What are the odds, I wonder. Two different cancers in less than a year. Doesn't seem fair, but I learned long ago that it ain't always fair.
I had the prostatectomy done on February 23rd of this year. The year 2015 was on its way to becoming memorable. I seemed to have overcome the prostate cancer. At least, my urologist/surgeon found nothing untoward when we had our check up in June. So it seemed that we might have fair sailing.
Too bad, so sad. I started having blood in my urine in mid-July. I called my urologist. He was on vacation. I got an appointment to see him in a week's time. I went to see him at the appointed time and was immediately sent to have an X-ray and a CT scan. The results were unfortunate. I apparently had cancer on my left kidney.
The biopsy was scheduled and performed. The results confirmed his initial diagnosis. Cancer. The good news was that it was not the prostate cancer metastasizing to a new location. I was just the lucky guy to get two separate cancers in the same year. Surgery to remove the kidney was then scheduled for August 31st.
So, I was in the hospital for two whole days, and went home on the third. Minus that pesky cancerous kidney. Weak, of course. But feeling pretty good, all in all. My sister was good enough to come up and spend the week with my wife and me. It helped my wife who has her own health issues. And gave me a chance to visit with my sister. We don't see each other often enough.
Since I got out of the hospital I have been fortunate enough to be in three plays.
Right after the operation I was asked to take part in a dramatic reading of a newly completed play by a professor here in town. It was called Showing Charlotte. The director had seen me in an audition last year and remembered me. Along with several other actors, we were able to entertain and enlighten a room full of people about the life of Charlotte Salomon. She was a victim of the holocaust, but she was able to leave an astounding legacy of gouache paintings about her life. It was a privilege to be a part of that.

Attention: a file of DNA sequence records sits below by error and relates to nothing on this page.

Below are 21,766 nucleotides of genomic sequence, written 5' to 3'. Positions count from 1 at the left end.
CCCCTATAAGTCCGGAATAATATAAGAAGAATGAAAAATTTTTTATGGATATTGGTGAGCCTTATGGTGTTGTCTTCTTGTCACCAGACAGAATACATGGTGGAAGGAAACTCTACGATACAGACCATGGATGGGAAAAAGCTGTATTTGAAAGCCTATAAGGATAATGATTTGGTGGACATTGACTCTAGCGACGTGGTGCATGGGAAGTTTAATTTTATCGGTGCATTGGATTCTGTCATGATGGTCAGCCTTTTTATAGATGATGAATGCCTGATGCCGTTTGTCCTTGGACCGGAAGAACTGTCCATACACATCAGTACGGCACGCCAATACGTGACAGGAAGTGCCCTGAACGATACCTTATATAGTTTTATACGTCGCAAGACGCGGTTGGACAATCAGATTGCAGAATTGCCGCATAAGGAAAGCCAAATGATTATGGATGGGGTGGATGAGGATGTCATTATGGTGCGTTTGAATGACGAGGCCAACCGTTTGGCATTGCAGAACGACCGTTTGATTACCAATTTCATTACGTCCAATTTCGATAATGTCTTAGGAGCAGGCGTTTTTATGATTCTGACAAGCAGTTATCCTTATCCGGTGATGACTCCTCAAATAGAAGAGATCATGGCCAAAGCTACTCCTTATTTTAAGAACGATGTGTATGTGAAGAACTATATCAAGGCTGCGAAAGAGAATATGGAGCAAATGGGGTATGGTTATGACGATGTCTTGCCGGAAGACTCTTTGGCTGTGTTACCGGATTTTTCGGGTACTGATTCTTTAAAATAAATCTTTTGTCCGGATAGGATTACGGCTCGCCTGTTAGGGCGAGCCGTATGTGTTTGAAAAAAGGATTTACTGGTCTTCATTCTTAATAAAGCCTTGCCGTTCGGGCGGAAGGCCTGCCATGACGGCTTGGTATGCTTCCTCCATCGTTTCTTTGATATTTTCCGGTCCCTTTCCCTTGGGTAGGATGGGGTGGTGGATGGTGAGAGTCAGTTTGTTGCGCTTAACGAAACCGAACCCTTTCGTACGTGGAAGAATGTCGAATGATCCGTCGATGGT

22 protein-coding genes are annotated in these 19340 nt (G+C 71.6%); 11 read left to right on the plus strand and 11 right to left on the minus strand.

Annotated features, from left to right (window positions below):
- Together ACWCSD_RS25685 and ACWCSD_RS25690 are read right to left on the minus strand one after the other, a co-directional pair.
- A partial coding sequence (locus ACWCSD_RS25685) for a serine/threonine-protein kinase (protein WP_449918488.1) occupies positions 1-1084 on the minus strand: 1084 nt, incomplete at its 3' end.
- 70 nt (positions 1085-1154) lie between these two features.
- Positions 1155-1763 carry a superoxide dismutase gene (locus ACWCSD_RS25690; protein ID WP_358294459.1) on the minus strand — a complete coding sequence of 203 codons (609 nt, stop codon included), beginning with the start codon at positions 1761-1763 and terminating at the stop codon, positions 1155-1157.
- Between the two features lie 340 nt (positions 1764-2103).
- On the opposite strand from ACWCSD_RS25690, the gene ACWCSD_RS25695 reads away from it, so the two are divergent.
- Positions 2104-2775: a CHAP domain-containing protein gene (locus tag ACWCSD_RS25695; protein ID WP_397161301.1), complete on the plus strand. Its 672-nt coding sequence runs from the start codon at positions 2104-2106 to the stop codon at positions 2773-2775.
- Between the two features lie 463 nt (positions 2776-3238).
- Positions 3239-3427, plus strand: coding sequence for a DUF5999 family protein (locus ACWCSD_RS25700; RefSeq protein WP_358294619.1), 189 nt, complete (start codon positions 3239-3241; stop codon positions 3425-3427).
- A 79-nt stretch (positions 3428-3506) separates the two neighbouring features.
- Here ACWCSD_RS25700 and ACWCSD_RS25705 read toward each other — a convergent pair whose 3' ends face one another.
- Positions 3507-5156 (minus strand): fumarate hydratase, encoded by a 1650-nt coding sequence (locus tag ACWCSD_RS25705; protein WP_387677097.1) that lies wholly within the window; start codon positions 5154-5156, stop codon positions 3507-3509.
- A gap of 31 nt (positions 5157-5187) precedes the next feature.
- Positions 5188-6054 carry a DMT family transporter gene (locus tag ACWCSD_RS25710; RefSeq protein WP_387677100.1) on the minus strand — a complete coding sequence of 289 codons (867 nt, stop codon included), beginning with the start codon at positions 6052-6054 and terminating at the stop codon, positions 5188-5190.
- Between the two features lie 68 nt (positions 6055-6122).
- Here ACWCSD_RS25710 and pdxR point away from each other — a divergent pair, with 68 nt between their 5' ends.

Another director was kind enough to give me a small part in Hands on a Hardbody. That was fun. I didn't have to be at most of the rehearsals. I was only on stage for two or three minutes, at the most. So it was not overly tiring. But we had a wonderful ensemble of actors, and the play itself received a grand response from the people who were able to see it.
The day before my surgery to remove the kidney I auditioned for a part in a play called The Boy Who Left Home to Find Out About the Shivers. Long title, but, short story, I got a role in the show. Actually, two roles. I played the Sexton and the Innkeeper. It's a play based upon a Grimm fairy tale. I started rehearsals for it during the run of Hands on a Hardbody.
I only missed a couple of rehearsals due to conflicts, but was able to become part of another lovely group of actors, having lots of fun with this play. We just completed the ten performance run last week. Both of the last two shows were sold out. It was in a black box, so our audience was small. But it was a blast, and having to fall down stairs for each show didn't seem to affect me physically.
I seem to be back, but I'll need much more time. I need to regain some lost weight, and my exercising has been remiss. I really must get back into better shape.
Our new rescue dog will help me, I'm sure. We picked up Victor at the shelter two weeks ago. He'll be a treasure once he's house trained. He was a stray, about one year old. He does love his new home.
Next month, in December, I see my urologist/surgeon for my three month checkup. I'll go to him with new results from a CT scan, an x-ray, and blood tests. Let's hope I don't win the trifecta and have a third cancer to deal with. If I do I'll handle it as I have done in the past. With help from family and friends, and good, trained medical personnel.
I'll continue to survive, once more.